This thread is 18 months old...
But the OP does make a point. After all, he has chosen the same 9mm carry ammo that I have, so he must be right. :35:
My theory on that goes like this; We cant get scenes like the opening seen from "Matt Dillion", or "Gun smoke" out of our heads. AND, to make it even worse, most of us pride ourselves on being good shots. We practice and train to become so.
So, the mind might "plan on" stopping someone with a well placed shot. As we all know, though, reality is a bit more complicated than all that.
I am really amazed after watching youtube videos of police shootouts where the perp has taken GOOD HITS, and keeps on fighting back after being hit way more times than most any of us ever thought about having to shoot someone.
I have been following this thread with great interest. I myself am "Sam Citizen". I once fell in that trap of thinking I had to carry something resembling a military or police sidearm. Then I got to thinking, "Wait a minute. How much is my life like a real police officer's?"
I have seldom lived in high-crime areas or had to be around them. When a crime is happening, I am not sworn to run toward it. I don't make routine traffic stops and have to hope my bullet will penetrate auto body sheet metal and glass in case someone from inside a car wants to kill me. I don't imagine myself having to get behind cover and trade rounds to keep a bad guy at bay while I wait for backup to arrive. It is not my job to capture people and handcuff them. So do I really need a service semi-auto and a caliber just because Sam and Suzy Law Enforcement carry them?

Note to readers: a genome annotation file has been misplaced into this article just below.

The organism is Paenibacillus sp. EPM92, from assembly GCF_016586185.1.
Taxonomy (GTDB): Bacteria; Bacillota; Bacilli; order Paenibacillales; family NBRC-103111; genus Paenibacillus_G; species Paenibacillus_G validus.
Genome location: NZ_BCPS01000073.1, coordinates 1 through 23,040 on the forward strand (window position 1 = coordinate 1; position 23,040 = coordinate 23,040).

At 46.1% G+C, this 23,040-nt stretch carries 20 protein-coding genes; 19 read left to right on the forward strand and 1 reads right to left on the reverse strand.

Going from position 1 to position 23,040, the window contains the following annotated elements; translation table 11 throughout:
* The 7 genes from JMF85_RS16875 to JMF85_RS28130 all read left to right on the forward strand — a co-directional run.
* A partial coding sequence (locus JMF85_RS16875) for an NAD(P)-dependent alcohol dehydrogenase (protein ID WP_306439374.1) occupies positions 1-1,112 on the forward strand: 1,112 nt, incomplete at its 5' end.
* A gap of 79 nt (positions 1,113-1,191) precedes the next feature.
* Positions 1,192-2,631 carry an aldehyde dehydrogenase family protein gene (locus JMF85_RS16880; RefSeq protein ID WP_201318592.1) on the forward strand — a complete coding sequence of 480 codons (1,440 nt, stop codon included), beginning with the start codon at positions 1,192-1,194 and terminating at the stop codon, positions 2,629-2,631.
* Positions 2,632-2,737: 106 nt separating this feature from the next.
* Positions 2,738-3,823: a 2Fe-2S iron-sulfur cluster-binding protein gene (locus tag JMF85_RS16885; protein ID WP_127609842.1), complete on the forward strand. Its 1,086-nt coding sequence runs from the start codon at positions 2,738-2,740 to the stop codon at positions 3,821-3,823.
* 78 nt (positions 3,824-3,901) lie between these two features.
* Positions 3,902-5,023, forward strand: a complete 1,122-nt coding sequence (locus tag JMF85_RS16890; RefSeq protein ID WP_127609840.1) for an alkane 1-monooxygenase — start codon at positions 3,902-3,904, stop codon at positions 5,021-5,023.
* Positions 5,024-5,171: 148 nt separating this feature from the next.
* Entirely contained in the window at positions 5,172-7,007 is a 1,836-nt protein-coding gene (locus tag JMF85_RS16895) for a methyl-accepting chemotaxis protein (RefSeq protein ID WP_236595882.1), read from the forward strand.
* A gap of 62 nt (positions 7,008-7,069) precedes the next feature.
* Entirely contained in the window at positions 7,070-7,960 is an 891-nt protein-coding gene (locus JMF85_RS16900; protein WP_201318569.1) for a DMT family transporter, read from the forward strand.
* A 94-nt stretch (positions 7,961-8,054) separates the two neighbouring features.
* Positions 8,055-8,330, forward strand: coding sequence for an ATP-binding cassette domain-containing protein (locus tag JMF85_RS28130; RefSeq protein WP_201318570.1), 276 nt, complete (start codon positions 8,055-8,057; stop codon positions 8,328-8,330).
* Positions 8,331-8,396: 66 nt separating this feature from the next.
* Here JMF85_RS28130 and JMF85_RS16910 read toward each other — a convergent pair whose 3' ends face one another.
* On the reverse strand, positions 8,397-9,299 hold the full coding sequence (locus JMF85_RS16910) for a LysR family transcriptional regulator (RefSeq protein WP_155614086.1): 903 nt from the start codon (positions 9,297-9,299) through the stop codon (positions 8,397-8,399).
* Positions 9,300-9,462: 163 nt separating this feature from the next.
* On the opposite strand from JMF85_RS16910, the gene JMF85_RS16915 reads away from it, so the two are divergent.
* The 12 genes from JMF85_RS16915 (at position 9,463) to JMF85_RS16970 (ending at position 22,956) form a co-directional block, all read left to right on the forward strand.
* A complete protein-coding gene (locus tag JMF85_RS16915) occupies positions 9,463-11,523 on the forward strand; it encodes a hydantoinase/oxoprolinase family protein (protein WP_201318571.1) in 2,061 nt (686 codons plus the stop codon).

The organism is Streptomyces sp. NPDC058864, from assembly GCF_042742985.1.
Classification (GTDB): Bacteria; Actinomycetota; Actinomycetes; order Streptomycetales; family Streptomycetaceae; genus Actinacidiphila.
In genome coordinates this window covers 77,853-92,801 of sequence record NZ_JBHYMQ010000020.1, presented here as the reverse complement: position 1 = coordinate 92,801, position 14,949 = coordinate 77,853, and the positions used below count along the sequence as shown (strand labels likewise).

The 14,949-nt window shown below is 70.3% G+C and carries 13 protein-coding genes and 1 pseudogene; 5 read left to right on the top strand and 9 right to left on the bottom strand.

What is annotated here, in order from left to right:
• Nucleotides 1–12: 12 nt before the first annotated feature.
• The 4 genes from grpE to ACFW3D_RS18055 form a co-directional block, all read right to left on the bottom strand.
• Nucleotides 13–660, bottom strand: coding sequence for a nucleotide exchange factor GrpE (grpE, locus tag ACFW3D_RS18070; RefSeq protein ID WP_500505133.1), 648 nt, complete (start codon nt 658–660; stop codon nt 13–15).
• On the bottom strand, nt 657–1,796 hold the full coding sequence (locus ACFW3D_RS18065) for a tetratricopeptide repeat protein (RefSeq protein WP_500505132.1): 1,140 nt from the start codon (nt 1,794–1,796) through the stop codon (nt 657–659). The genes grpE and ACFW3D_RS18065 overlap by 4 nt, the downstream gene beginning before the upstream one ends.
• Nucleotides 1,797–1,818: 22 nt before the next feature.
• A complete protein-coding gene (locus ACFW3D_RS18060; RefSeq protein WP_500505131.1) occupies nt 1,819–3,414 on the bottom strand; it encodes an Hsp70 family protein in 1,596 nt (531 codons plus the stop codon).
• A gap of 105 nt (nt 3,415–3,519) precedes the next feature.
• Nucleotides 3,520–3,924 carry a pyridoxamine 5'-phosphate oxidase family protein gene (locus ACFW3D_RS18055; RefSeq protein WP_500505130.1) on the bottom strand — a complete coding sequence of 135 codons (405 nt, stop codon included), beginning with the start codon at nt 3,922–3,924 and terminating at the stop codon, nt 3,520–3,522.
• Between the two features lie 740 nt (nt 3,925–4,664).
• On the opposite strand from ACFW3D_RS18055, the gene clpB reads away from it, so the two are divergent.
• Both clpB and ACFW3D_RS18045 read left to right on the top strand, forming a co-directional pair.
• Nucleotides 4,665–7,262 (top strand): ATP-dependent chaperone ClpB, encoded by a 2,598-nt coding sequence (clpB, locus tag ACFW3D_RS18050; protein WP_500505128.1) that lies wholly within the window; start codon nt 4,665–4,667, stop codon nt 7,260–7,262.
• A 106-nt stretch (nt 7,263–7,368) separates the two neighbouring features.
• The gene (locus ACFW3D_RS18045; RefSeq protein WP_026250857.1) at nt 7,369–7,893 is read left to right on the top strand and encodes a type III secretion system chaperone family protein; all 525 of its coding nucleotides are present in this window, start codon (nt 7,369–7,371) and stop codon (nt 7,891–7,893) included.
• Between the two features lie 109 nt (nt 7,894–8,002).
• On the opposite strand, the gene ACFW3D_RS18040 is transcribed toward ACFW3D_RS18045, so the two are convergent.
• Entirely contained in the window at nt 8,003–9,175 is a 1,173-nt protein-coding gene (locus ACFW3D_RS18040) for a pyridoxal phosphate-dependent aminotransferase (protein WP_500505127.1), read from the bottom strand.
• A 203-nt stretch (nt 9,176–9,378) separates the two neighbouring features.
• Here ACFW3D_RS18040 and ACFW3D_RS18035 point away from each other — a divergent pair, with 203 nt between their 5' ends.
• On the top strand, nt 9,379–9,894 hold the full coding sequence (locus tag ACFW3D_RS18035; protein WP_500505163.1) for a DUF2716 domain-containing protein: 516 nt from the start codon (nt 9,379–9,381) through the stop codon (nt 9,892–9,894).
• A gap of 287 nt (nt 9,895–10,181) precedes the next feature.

It's funny. Let me ask you folks who may be reading this post. When you start shopping for a personal automobile, do you look for one that has a piece of plexiglass between the front and back seats? If my car doesn't have to be cop-like, do I need my protection piece to be cop-like? Maybe, maybe not.
What I actually need is a practical lifesaving emergency tool that I can shoot competently so that if I find myself in the unfortunate position of having to shoot someone, I can do so accurately and competently. Chances are, if I have to pull a roscoe on someone, my situation may likely be different than what police often contend with.
The comment about private citizens and .38 Special intrigued me, too....mainly because I have seen it other places than here. I wonder sometimes if average people would be better off taking the extra money they spend on a semi-auto and spending it instead on training ammunition. And how many long, protracted gunfights (the kind of situation a high-capacity semi is favored for) does an average private citizen find himself in, anyway? I'll tell you what- if we were all carryin' what Elliot Ness and the old boys once did, we'd sure be makin' those shots count, huh?